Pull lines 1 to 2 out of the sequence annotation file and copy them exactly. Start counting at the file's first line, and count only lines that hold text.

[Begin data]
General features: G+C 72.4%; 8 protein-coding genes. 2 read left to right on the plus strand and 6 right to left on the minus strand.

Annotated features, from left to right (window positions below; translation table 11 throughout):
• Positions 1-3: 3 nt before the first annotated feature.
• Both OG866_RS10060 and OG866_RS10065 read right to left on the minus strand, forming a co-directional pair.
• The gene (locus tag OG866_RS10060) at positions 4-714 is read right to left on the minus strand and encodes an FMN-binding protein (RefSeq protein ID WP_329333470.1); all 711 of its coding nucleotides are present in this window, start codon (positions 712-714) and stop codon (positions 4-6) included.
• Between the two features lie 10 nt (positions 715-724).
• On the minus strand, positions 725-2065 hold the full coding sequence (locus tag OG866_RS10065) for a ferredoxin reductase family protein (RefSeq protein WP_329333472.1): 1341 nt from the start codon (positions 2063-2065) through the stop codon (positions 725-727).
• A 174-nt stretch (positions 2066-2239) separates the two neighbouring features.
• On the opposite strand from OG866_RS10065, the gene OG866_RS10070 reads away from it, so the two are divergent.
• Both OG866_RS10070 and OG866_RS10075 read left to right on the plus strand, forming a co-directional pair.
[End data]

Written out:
General features: G+C 72.4%; 8 protein-coding genes. 2 read left to right on the plus strand and 6 right to left on the minus strand.

Annotated features, from left to right (window positions below; translation table 11 throughout):